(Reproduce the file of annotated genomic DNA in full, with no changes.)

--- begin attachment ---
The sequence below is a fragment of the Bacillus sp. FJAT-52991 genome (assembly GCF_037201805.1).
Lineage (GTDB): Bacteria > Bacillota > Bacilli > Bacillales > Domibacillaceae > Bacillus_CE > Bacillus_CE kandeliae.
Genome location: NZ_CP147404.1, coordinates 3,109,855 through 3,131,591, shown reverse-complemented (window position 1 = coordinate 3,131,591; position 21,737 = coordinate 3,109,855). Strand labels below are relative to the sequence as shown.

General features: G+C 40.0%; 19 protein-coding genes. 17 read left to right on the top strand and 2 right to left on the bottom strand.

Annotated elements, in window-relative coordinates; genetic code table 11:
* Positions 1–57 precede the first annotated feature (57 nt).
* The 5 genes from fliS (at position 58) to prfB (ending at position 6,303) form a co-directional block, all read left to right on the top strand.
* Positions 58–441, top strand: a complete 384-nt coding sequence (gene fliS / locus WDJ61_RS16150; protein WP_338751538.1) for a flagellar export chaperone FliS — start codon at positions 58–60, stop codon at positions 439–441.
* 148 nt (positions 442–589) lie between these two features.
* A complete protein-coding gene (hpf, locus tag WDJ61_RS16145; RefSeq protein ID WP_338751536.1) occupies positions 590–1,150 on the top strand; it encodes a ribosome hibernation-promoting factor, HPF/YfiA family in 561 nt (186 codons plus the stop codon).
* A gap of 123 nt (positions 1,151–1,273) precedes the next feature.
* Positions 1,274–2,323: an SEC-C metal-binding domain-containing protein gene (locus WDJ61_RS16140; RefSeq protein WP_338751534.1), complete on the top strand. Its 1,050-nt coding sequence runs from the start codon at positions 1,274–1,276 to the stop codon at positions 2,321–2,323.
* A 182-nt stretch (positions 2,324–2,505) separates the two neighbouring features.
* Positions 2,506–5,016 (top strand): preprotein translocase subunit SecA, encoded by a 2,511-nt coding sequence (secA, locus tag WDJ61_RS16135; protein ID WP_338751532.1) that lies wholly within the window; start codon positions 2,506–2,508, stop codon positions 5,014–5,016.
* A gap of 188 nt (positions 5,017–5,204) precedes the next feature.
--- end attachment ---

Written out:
The sequence below is a fragment of the Bacillus sp. FJAT-52991 genome (assembly GCF_037201805.1).
Lineage (GTDB): Bacteria > Bacillota > Bacilli > Bacillales > Domibacillaceae > Bacillus_CE > Bacillus_CE kandeliae.
Genome location: NZ_CP147404.1, coordinates 3,109,855 through 3,131,591, shown reverse-complemented (window position 1 = coordinate 3,131,591; position 21,737 = coordinate 3,109,855). Strand labels below are relative to the sequence as shown.

General features: G+C 40.0%; 19 protein-coding genes. 17 read left to right on the top strand and 2 right to left on the bottom strand.

Annotated elements, in window-relative coordinates; genetic code table 11:
* Positions 1–57 precede the first annotated feature (57 nt).
* The 5 genes from fliS (at position 58) to prfB (ending at position 6,303) form a co-directional block, all read left to right on the top strand.
* Positions 58–441, top strand: a complete 384-nt coding sequence (gene fliS / locus WDJ61_RS16150; protein WP_338751538.1) for a flagellar export chaperone FliS — start codon at positions 58–60, stop codon at positions 439–441.
* 148 nt (positions 442–589) lie between these two features.
* A complete protein-coding gene (hpf, locus tag WDJ61_RS16145; RefSeq protein ID WP_338751536.1) occupies positions 590–1,150 on the top strand; it encodes a ribosome hibernation-promoting factor, HPF/YfiA family in 561 nt (186 codons plus the stop codon).
* A gap of 123 nt (positions 1,151–1,273) precedes the next feature.
* Positions 1,274–2,323: an SEC-C metal-binding domain-containing protein gene (locus WDJ61_RS16140; RefSeq protein WP_338751534.1), complete on the top strand. Its 1,050-nt coding sequence runs from the start codon at positions 1,274–1,276 to the stop codon at positions 2,321–2,323.
* A 182-nt stretch (positions 2,324–2,505) separates the two neighbouring features.
* Positions 2,506–5,016 (top strand): preprotein translocase subunit SecA, encoded by a 2,511-nt coding sequence (secA, locus tag WDJ61_RS16135; protein ID WP_338751532.1) that lies wholly within the window; start codon positions 2,506–2,508, stop codon positions 5,014–5,016.
* A gap of 188 nt (positions 5,017–5,204) precedes the next feature.